By John Gray

Attention-grabbing, enlightening, and epic in scope, Black Mass seems on the historical and sleek faces of Utopian ideology: Society’s Holy Grail, yet at what price?

During the final century international politics used to be formed by means of Utopian initiatives. Pursuing a dream of a global with no evil, robust states waged struggle and practised terror on an unparalleled scale. From Germany to Russia to China to Afghanistan, whole societies have been destroyed.

Utopian ideologies rejected conventional faiths and claimed to be dependent in technology. They have been really secular types of the parable of Apocalypse–the trust in a world-changing occasion that brings historical past, with all its conflicts, to an finish. The conflict in Iraq was once the final of those makes an attempt at making a secular Utopia, promising a brand new period of democracy and generating blood-soaked anarchy and an rising theocracy instead.

John Gray’s robust and scary new ebook argues that the dying of Utopia doesn't suggest peace. as a substitute it portends the resurgence of historical myths, now in overtly fundamentalist types. Obscurely combined with geo-political struggles for the regulate of typical assets, apocalyptic faith has back as a big strength in international conflict.

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Christianity injected the belief that human history is a teleological process. The Greek word telos means ‘end’, a word that in English means both the terminus of a process and the goal or purpose that a process can serve. In thinking of history in teleological terms, Christians believed it had an end in both senses: history had a pre-determined purpose, and when that was achieved it would come to a close. Secular thinkers such as Marx and Fukuyama inherited this teleology, which underpins their talk of ‘the end of history’.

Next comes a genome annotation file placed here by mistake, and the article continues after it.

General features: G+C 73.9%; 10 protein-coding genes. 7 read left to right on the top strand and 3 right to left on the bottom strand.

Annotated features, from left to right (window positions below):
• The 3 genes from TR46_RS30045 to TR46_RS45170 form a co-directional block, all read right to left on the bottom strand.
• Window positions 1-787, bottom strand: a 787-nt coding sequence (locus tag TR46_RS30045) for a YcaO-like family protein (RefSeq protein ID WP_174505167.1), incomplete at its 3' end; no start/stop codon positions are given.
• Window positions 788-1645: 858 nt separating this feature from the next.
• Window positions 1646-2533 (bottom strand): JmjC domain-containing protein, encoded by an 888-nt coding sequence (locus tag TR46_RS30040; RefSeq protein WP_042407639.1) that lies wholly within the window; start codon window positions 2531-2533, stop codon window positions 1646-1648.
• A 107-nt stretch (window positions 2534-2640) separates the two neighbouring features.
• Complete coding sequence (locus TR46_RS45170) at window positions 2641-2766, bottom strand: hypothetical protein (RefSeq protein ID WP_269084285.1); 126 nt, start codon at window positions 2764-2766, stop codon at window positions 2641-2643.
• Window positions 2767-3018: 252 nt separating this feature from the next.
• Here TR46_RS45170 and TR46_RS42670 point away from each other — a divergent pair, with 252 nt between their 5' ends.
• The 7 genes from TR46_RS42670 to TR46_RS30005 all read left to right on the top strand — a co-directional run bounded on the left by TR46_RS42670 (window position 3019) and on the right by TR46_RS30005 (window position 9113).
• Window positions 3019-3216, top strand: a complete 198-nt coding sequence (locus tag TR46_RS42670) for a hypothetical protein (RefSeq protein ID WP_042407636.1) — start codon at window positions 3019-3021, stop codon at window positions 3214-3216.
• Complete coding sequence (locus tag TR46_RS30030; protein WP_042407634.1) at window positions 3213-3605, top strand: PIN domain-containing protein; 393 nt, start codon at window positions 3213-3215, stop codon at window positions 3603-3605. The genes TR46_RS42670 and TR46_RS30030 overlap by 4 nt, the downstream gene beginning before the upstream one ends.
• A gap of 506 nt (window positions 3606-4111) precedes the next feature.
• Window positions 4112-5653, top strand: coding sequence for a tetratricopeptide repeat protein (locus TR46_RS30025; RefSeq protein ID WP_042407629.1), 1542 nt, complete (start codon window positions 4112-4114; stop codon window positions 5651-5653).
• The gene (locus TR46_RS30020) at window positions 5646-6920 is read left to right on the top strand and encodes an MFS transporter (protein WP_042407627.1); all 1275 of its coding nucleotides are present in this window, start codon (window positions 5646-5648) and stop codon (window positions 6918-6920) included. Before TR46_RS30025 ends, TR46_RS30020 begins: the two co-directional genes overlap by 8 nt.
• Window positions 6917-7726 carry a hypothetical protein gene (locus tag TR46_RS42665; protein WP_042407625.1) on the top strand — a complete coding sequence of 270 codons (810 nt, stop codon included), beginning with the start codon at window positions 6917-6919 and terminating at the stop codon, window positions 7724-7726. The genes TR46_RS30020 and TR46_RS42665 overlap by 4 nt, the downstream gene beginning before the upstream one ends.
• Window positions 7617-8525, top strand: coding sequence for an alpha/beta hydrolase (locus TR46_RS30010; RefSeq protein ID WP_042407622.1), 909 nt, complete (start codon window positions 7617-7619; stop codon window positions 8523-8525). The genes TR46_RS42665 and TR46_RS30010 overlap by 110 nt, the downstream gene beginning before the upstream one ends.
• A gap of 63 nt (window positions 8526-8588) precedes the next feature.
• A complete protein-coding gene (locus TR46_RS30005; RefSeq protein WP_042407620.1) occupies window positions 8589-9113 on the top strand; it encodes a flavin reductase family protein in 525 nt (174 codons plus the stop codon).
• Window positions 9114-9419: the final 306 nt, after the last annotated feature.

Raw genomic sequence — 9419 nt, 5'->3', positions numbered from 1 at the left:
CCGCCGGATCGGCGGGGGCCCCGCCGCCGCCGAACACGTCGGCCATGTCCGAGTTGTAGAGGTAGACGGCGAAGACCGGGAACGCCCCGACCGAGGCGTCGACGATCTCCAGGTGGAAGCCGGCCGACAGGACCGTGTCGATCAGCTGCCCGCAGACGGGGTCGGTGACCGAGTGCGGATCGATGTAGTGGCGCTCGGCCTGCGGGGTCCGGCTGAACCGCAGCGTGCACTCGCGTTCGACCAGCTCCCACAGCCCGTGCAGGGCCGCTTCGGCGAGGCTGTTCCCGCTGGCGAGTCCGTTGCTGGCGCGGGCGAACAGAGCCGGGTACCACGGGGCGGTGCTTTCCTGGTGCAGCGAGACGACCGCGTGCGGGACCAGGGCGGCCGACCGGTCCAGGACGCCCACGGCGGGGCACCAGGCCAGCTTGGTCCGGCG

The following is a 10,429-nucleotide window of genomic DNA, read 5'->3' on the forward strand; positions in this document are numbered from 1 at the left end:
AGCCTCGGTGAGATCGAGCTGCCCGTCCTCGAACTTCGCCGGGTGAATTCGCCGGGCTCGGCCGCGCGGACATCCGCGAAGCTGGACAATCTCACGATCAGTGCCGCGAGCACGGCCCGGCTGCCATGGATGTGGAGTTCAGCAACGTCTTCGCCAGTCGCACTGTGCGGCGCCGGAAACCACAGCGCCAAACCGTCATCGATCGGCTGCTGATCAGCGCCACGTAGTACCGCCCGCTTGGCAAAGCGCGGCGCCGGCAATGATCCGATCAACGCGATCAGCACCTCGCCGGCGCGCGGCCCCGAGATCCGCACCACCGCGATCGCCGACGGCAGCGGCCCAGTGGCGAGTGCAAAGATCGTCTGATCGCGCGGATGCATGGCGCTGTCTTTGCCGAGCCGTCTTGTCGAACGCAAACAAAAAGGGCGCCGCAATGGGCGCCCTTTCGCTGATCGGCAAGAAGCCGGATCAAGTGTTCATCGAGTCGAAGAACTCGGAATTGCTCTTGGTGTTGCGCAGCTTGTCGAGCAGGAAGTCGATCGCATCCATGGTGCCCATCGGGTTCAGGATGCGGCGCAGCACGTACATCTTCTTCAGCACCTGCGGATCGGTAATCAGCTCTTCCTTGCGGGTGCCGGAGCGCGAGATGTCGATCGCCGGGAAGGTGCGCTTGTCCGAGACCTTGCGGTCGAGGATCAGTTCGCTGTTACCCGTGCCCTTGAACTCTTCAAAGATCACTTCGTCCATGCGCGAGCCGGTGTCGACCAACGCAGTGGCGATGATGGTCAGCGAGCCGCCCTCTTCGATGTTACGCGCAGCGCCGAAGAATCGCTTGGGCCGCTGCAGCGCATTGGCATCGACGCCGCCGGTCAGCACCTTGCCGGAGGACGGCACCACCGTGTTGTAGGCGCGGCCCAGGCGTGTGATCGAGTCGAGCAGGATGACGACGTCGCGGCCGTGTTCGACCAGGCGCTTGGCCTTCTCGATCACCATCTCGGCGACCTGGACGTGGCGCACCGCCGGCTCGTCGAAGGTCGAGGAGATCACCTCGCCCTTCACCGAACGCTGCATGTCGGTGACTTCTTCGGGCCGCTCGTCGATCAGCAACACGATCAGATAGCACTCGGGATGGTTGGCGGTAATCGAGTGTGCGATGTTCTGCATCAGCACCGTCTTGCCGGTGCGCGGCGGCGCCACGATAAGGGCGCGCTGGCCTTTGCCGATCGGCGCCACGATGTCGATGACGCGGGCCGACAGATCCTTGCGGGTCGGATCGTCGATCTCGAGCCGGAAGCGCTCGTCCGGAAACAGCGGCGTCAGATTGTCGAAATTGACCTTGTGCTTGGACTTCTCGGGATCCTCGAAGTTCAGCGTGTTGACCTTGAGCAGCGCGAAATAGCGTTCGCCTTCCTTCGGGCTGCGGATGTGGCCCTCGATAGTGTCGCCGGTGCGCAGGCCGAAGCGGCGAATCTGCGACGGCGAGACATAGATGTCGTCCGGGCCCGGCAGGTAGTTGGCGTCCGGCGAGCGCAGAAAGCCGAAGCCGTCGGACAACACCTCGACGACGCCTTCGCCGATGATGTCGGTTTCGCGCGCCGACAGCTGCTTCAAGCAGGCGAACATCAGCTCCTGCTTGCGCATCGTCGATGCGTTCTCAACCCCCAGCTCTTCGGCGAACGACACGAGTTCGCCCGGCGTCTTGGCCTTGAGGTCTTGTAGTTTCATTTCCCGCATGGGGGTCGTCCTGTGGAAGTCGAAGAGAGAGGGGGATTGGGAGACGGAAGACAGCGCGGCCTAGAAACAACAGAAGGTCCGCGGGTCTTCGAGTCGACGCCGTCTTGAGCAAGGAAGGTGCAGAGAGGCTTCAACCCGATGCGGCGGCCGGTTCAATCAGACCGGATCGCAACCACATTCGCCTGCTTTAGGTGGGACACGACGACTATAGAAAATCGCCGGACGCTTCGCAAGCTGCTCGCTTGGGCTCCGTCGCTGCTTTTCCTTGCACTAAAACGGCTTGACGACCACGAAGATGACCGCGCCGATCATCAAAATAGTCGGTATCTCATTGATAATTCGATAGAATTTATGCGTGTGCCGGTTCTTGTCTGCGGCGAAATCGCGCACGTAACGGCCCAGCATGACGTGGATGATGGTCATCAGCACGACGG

In early 1534, after converting large numbers of preachers, nuns and laypeople, the Anabaptists carried out their first armed uprising and seized control of Münster’s town hall and marketplace. The city became an Anabaptist stronghold, with Lutherans fleeing while Anabaptists from nearby towns flocked in. It was announced that the rest of the Earth would be destroyed before Easter, but Münster would be saved to become the New Jerusalem. Catholics and Lutherans were expelled while those who remained were rebaptised in the town square.

Contents Acknowledgements 1 The Death of Utopia 2 Enlightenment and Terror in the Twentieth Century 3 Utopia Enters the Mainstream 4 The Americanization of the Apocalypse 5 Armed Missionaries 6 Post-Apocalypse Notes Acknowledgements Many people have helped me in writing this book. Norman Cohn gave me the immese benefit of his conversation, and I could not have developed the interpretation of modern politics and religion presented here without it. Conversations with Bryan Appleyard, Robert Colls, Michael Lind, Adam Phillips and Paul Schütze have entered into the book in many ways.

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